Call it inter-branch, intra-party warfare under the Capitol dome:

First the state Supreme Court threw out the Republican-crafted legislative district maps. Then last week, the GOP-majority court ordered the state House speaker to call special elections to fill six vacant legislative seats — and told him when to hold them.

Enough was enough, said Speaker Sam Smith (R., Jefferson). The court's majority opinion "seems intent on creating a constitutional collision between two of the three constitutionally created co-equal branches of government," Smith, in an unusual, Federalist Papers-quoting statement. "Make no mistake, they are tipping the scales of power in their own favor."

His tirade came after the court, on a 4-3 vote, ordered the special elections held on the April 24 primary. Smith went on to accuse the court of having an "activist majority" which — in the words of Federalist Paper No. 78 — substituted "their own pleasure to the constitutional intentions of the legislature."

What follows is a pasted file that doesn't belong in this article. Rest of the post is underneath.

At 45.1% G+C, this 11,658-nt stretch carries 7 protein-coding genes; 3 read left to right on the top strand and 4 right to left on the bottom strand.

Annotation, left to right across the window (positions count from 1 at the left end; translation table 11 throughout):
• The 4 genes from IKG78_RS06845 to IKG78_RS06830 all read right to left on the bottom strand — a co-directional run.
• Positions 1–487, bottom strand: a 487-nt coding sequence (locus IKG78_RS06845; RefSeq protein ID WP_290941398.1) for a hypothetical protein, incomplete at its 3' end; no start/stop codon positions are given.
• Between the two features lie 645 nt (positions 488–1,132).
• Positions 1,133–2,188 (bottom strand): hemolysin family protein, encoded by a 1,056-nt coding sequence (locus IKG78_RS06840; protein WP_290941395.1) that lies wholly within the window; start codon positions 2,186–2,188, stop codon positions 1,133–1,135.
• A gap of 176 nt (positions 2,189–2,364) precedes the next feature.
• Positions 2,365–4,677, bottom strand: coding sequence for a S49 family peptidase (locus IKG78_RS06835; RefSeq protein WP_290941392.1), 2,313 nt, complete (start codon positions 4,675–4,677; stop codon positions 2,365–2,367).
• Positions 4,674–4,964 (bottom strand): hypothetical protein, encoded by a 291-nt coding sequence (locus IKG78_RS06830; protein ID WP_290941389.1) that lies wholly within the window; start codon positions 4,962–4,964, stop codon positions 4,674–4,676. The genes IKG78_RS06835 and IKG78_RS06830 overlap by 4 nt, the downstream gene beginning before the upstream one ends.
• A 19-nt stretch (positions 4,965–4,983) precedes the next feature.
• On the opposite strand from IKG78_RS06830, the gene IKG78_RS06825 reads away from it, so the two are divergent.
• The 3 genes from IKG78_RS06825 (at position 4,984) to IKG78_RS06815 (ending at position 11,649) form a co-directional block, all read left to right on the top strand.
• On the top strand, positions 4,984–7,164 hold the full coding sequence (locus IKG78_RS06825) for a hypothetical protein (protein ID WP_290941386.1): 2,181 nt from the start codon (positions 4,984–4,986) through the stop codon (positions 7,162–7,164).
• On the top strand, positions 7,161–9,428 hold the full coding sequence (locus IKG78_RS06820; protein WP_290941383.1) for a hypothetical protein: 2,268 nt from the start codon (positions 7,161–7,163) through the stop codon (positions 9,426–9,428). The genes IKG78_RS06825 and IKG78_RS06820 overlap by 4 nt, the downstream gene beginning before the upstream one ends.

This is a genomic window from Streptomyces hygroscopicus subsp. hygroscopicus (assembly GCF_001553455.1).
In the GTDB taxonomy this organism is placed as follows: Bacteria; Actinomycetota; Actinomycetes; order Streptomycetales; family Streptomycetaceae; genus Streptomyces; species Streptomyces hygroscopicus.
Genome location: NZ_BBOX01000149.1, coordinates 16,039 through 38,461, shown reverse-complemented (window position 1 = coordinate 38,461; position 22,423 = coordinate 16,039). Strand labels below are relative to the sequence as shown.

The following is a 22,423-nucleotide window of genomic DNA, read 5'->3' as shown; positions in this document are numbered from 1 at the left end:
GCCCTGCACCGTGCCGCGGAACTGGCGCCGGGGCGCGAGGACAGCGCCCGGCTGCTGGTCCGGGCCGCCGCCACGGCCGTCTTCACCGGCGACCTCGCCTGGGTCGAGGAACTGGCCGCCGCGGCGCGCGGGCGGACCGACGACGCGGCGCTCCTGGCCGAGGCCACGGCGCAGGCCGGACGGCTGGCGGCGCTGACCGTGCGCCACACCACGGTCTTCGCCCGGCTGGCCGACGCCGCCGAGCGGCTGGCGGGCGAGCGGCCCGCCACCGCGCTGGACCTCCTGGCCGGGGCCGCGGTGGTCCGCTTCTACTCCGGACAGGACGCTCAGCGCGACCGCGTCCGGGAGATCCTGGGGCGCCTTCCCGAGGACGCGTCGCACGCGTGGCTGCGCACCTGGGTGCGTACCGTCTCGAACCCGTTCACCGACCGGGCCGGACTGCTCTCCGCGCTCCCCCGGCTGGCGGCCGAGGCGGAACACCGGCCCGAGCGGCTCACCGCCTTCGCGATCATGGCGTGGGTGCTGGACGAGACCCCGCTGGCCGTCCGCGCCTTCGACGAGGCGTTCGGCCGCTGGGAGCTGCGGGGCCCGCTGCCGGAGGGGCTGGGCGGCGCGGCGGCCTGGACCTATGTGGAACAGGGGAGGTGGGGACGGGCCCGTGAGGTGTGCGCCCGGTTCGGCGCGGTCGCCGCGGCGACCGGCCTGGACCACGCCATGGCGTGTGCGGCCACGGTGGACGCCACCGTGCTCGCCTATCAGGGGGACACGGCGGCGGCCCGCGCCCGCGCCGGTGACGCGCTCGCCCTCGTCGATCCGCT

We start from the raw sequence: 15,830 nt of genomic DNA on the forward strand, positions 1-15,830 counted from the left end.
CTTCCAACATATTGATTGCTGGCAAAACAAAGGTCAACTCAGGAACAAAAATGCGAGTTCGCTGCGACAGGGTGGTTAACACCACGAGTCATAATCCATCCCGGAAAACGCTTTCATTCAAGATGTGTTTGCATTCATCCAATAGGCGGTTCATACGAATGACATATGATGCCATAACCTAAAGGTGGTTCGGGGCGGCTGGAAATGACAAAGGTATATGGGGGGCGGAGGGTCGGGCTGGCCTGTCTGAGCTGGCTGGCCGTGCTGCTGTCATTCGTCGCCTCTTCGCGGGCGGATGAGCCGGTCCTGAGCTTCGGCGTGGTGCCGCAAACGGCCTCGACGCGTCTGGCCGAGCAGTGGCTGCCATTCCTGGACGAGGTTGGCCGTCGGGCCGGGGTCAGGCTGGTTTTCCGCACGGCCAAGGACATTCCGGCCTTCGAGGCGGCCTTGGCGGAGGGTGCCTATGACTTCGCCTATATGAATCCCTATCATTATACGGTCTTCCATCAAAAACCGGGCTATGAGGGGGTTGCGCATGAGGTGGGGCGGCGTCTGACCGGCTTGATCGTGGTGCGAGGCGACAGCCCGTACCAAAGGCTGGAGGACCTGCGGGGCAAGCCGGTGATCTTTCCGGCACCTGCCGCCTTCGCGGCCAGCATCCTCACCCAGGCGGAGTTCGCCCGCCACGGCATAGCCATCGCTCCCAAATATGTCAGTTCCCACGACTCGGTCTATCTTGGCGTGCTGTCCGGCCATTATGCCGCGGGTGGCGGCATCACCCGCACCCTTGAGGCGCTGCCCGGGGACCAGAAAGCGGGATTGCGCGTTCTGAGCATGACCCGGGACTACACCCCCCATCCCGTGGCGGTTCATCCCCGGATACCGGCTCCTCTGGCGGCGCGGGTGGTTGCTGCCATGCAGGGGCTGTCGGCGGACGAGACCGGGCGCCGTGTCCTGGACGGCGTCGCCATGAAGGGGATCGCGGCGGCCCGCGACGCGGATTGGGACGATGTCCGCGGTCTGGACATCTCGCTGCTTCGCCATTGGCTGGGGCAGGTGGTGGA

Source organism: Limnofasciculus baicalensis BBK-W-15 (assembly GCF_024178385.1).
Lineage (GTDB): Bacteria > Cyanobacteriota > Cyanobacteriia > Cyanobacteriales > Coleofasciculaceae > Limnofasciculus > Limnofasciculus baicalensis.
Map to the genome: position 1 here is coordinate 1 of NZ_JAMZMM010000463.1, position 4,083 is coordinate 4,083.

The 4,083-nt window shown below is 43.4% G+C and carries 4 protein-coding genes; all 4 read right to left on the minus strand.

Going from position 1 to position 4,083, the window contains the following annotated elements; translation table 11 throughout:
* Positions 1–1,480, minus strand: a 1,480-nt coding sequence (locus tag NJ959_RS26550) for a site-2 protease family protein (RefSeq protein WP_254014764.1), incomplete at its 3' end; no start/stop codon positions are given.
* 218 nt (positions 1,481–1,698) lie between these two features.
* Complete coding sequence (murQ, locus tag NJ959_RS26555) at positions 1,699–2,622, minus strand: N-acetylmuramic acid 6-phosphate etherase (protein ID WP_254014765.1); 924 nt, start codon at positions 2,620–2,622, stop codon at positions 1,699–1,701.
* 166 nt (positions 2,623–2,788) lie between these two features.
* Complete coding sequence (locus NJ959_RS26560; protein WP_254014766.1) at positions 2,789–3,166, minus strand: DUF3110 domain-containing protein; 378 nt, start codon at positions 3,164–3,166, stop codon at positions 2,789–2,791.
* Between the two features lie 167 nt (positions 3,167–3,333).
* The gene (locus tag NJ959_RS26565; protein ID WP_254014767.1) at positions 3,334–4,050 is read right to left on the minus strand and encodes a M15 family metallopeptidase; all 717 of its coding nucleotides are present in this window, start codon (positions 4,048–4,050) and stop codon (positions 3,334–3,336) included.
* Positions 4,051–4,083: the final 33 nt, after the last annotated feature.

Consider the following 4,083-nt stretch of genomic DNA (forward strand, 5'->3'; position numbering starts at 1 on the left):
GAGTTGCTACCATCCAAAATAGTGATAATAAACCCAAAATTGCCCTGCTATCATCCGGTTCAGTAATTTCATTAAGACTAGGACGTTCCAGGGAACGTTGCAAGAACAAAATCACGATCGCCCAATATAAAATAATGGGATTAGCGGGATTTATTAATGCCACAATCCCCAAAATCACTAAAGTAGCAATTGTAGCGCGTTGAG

Chief Justice Ronald J. Castille, in an interview Friday voiced dismay at Smith's action. "I am shocked at the nature of the response," said Castille, a Republican. "This is an ad hominem attack on the court's ruling." He added: "We decide issues under the constitution that are brought to us. Issuing an opinion does not make us activist judges."

Smith said the court, by reverting to 2001 district maps, was short-changing minorities, particularly Hispanics whose population has grown in the past decade. Castille countered that the districts with empty seats (four of which are in Philadelphia and its suburbs) have had no representation since January — "In all, 360,000 people have no voice," he said.

As for the rift between two branches of government, the chief justice said: "We'll get over it."

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